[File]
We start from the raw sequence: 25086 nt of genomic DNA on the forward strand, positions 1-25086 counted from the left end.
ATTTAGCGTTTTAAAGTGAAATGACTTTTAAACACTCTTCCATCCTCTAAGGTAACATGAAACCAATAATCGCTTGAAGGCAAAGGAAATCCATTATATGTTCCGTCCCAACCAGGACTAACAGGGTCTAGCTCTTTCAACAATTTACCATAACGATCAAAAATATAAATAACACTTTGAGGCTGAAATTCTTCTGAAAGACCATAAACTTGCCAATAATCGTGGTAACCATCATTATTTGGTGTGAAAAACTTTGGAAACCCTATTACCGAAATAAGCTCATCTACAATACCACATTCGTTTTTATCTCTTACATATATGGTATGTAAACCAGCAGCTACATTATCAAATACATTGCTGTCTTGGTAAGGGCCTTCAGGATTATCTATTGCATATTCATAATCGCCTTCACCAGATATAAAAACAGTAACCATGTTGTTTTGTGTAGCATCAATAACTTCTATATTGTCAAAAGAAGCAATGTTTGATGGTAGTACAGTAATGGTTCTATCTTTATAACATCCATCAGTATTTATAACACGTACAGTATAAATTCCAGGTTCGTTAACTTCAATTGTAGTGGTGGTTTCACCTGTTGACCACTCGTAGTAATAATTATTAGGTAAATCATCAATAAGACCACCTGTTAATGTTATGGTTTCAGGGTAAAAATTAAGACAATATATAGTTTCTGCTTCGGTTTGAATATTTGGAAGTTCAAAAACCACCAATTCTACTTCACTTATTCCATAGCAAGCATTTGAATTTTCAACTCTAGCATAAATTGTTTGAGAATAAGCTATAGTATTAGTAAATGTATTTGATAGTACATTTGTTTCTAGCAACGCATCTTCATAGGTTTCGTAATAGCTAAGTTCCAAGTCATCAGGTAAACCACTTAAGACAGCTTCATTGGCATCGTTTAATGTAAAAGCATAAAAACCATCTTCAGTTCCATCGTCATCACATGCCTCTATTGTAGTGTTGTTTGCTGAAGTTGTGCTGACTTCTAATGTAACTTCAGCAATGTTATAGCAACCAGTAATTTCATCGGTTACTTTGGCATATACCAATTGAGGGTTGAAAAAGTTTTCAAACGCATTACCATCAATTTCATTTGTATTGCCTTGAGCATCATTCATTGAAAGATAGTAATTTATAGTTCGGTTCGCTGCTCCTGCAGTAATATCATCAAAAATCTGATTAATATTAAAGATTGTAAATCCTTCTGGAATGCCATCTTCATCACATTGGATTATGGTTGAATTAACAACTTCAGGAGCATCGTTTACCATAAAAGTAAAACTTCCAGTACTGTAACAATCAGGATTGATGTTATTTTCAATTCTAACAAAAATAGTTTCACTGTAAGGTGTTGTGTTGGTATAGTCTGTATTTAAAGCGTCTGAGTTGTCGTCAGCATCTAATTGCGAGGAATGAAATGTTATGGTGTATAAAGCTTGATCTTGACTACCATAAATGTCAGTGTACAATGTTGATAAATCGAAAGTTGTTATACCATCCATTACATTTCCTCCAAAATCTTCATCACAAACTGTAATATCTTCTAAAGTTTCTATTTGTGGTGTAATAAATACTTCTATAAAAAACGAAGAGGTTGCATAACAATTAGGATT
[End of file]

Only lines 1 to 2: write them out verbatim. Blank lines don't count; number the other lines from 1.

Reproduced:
We start from the raw sequence: 25086 nt of genomic DNA on the forward strand, positions 1-25086 counted from the left end.
ATTTAGCGTTTTAAAGTGAAATGACTTTTAAACACTCTTCCATCCTCTAAGGTAACATGAAACCAATAATCGCTTGAAGGCAAAGGAAATCCATTATATGTTCCGTCCCAACCAGGACTAACAGGGTCTAGCTCTTTCAACAATTTACCATAACGATCAAAAATATAAATAACACTTTGAGGCTGAAATTCTTCTGAAAGACCATAAACTTGCCAATAATCGTGGTAACCATCATTATTTGGTGTGAAAAACTTTGGAAACCCTATTACCGAAATAAGCTCATCTACAATACCACATTCGTTTTTATCTCTTACATATATGGTATGTAAACCAGCAGCTACATTATCAAATACATTGCTGTCTTGGTAAGGGCCTTCAGGATTATCTATTGCATATTCATAATCGCCTTCACCAGATATAAAAACAGTAACCATGTTGTTTTGTGTAGCATCAATAACTTCTATATTGTCAAAAGAAGCAATGTTTGATGGTAGTACAGTAATGGTTCTATCTTTATAACATCCATCAGTATTTATAACACGTACAGTATAAATTCCAGGTTCGTTAACTTCAATTGTAGTGGTGGTTTCACCTGTTGACCACTCGTAGTAATAATTATTAGGTAAATCATCAATAAGACCACCTGTTAATGTTATGGTTTCAGGGTAAAAATTAAGACAATATATAGTTTCTGCTTCGGTTTGAATATTTGGAAGTTCAAAAACCACCAATTCTACTTCACTTATTCCATAGCAAGCATTTGAATTTTCAACTCTAGCATAAATTGTTTGAGAATAAGCTATAGTATTAGTAAATGTATTTGATAGTACATTTGTTTCTAGCAACGCATCTTCATAGGTTTCGTAATAGCTAAGTTCCAAGTCATCAGGTAAACCACTTAAGACAGCTTCATTGGCATCGTTTAATGTAAAAGCATAAAAACCATCTTCAGTTCCATCGTCATCACATGCCTCTATTGTAGTGTTGTTTGCTGAAGTTGTGCTGACTTCTAATGTAACTTCAGCAATGTTATAGCAACCAGTAATTTCATCGGTTACTTTGGCATATACCAATTGAGGGTTGAAAAAGTTTTCAAACGCATTACCATCAATTTCATTTGTATTGCCTTGAGCATCATTCATTGAAAGATAGTAATTTATAGTTCGGTTCGCTGCTCCTGCAGTAATATCATCAAAAATCTGATTAATATTAAAGATTGTAAATCCTTCTGGAATGCCATCTTCATCACATTGGATTATGGTTGAATTAACAACTTCAGGAGCATCGTTTACCATAAAAGTAAAACTTCCAGTACTGTAACAATCAGGATTGATGTTATTTTCAATTCTAACAAAAATAGTTTCACTGTAAGGTGTTGTGTTGGTATAGTCTGTATTTAAAGCGTCTGAGTTGTCGTCAGCATCTAATTGCGAGGAATGAAATGTTATGGTGTATAAAGCTTGATCTTGACTACCATAAATGTCAGTGTACAATGTTGATAAATCGAAAGTTGTTATACCATCCATTACATTTCCTCCAAAATCTTCATCACAAACTGTAATATCTTCTAAAGTTTCTATTTGTGGTGTAATAAATACTTCTATAAAAAACGAAGAGGTTGCATAACAATTAGGATT